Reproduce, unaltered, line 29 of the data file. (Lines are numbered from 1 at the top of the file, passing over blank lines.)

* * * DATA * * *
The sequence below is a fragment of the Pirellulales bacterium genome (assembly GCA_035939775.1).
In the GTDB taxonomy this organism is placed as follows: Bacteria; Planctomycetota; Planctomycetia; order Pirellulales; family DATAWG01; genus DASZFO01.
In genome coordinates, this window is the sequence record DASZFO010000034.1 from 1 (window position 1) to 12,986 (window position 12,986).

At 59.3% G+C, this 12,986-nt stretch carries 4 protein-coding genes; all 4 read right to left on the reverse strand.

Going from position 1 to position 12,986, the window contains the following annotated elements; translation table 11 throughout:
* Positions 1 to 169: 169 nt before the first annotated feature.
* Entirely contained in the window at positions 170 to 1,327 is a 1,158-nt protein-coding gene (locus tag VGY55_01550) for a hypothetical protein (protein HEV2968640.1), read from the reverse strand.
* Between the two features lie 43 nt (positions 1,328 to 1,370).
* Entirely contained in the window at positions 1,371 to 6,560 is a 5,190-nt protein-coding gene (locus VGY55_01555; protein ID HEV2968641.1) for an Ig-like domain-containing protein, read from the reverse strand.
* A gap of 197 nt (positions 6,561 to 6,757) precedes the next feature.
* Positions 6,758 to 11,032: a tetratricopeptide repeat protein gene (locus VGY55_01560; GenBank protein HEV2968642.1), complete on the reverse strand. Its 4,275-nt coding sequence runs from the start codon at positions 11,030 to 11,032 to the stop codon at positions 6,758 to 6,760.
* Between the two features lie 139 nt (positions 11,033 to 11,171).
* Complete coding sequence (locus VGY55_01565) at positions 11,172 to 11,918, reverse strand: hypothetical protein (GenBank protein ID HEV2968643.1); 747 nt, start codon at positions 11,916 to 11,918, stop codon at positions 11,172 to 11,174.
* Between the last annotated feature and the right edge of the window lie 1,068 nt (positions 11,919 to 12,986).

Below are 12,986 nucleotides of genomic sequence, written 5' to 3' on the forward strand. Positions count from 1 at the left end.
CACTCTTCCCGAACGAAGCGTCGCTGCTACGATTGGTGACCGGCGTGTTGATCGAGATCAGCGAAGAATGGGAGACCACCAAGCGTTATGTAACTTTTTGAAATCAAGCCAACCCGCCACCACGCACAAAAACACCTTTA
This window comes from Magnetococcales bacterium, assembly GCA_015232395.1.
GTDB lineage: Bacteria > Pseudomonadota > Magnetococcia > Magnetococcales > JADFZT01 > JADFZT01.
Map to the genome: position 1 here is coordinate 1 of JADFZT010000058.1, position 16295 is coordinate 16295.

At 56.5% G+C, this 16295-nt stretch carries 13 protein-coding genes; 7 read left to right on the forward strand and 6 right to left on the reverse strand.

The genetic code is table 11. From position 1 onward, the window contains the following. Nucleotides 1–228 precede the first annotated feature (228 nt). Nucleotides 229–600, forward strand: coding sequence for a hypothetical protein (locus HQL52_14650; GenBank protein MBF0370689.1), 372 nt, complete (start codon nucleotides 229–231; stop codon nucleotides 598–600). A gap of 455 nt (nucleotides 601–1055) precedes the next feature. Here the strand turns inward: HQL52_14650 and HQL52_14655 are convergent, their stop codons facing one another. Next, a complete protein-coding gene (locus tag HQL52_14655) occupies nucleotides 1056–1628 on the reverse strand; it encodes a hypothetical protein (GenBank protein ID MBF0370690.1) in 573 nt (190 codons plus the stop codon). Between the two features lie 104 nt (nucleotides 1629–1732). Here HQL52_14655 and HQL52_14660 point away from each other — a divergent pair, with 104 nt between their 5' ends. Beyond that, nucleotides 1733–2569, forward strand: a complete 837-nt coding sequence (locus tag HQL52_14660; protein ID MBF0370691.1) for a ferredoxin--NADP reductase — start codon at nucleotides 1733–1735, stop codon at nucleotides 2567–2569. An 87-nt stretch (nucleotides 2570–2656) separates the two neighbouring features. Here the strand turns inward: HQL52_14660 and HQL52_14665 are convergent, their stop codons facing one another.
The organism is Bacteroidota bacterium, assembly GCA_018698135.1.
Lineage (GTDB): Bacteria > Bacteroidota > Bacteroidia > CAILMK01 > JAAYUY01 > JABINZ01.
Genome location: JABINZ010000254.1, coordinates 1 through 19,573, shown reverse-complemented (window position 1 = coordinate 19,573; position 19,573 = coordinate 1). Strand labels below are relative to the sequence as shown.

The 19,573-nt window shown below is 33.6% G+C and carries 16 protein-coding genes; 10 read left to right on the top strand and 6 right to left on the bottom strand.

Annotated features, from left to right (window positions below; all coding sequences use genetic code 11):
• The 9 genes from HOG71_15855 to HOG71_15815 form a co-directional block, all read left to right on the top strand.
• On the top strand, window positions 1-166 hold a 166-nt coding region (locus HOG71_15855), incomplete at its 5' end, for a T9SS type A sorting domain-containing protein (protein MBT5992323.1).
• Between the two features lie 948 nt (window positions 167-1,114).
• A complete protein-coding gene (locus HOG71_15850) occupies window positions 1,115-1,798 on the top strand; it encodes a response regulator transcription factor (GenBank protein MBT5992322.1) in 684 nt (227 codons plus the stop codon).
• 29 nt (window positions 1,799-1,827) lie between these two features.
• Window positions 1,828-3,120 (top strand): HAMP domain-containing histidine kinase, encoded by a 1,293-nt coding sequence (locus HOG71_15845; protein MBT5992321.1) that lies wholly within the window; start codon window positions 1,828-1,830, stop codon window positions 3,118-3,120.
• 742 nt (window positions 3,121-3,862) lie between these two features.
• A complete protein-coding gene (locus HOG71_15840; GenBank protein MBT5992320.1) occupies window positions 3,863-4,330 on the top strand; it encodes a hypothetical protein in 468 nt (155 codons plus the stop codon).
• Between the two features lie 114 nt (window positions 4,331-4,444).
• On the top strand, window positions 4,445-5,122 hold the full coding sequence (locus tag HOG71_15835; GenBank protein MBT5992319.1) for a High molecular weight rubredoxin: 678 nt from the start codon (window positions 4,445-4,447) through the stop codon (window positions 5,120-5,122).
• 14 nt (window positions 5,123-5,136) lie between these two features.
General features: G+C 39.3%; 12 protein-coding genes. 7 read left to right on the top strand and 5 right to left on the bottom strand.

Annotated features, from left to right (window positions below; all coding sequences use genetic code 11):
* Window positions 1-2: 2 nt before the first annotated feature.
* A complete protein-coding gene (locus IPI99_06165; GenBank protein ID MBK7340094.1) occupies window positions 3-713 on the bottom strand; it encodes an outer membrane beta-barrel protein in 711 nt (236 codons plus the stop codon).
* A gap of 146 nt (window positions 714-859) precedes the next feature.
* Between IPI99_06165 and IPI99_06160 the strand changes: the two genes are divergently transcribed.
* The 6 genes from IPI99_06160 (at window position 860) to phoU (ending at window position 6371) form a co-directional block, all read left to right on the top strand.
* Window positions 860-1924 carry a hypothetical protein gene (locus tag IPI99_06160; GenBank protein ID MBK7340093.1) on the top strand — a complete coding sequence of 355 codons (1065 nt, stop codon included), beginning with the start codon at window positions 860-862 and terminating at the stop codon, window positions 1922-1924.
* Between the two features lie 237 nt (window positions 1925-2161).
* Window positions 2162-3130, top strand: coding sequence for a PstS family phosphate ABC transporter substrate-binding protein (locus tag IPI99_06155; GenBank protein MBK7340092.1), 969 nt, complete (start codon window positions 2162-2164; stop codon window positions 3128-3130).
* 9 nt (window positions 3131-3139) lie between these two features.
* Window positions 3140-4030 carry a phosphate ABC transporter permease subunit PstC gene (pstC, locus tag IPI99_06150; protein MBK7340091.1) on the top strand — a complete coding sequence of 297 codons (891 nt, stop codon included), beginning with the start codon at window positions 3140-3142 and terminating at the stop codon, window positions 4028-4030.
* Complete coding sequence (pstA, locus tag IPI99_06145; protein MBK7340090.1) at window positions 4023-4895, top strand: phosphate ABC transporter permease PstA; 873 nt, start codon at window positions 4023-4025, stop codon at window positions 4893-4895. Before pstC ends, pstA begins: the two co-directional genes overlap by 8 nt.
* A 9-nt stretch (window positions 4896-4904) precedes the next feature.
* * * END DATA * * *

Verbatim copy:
• Between the two features lie 948 nt (window positions 167-1,114).